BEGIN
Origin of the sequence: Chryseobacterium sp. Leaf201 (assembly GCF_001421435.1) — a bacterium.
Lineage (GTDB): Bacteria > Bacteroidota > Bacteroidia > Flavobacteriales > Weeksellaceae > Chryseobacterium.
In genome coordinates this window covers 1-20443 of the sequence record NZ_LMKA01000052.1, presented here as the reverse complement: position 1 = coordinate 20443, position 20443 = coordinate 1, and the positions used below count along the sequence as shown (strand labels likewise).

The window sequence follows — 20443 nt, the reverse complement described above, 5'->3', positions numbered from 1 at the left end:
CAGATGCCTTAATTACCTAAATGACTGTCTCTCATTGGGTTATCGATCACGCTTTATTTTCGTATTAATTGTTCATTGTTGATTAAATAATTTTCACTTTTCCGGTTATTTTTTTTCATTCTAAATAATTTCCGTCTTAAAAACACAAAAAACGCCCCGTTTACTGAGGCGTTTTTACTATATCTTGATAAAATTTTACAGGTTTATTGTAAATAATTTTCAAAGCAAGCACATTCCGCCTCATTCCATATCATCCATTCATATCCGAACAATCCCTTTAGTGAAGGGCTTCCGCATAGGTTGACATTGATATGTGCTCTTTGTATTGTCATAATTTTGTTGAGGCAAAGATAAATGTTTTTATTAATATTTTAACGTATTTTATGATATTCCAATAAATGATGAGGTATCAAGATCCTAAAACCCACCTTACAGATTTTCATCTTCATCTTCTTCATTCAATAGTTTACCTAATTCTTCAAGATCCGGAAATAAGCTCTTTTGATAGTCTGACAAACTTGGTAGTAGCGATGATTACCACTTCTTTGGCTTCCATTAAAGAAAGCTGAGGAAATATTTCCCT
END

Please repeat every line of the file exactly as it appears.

Origin of the sequence: Chryseobacterium sp. Leaf201 (assembly GCF_001421435.1) — a bacterium.
Lineage (GTDB): Bacteria > Bacteroidota > Bacteroidia > Flavobacteriales > Weeksellaceae > Chryseobacterium.
In genome coordinates this window covers 1-20443 of the sequence record NZ_LMKA01000052.1, presented here as the reverse complement: position 1 = coordinate 20443, position 20443 = coordinate 1, and the positions used below count along the sequence as shown (strand labels likewise).

The window sequence follows — 20443 nt, the reverse complement described above, 5'->3', positions numbered from 1 at the left end:
CAGATGCCTTAATTACCTAAATGACTGTCTCTCATTGGGTTATCGATCACGCTTTATTTTCGTATTAATTGTTCATTGTTGATTAAATAATTTTCACTTTTCCGGTTATTTTTTTTCATTCTAAATAATTTCCGTCTTAAAAACACAAAAAACGCCCCGTTTACTGAGGCGTTTTTACTATATCTTGATAAAATTTTACAGGTTTATTGTAAATAATTTTCAAAGCAAGCACATTCCGCCTCATTCCATATCATCCATTCATATCCGAACAATCCCTTTAGTGAAGGGCTTCCGCATAGGTTGACATTGATATGTGCTCTTTGTATTGTCATAATTTTGTTGAGGCAAAGATAAATGTTTTTATTAATATTTTAACGTATTTTATGATATTCCAATAAATGATGAGGTATCAAGATCCTAAAACCCACCTTACAGATTTTCATCTTCATCTTCTTCATTCAATAGTTTACCTAATTCTTCAAGATCCGGAAATAAGCTCTTTTGATAGTCTGACAAACTTGGTAGTAGCGATGATTACCACTTCTTTGGCTTCCATTAAAGAAAGCTGAGGAAATATTTCCCT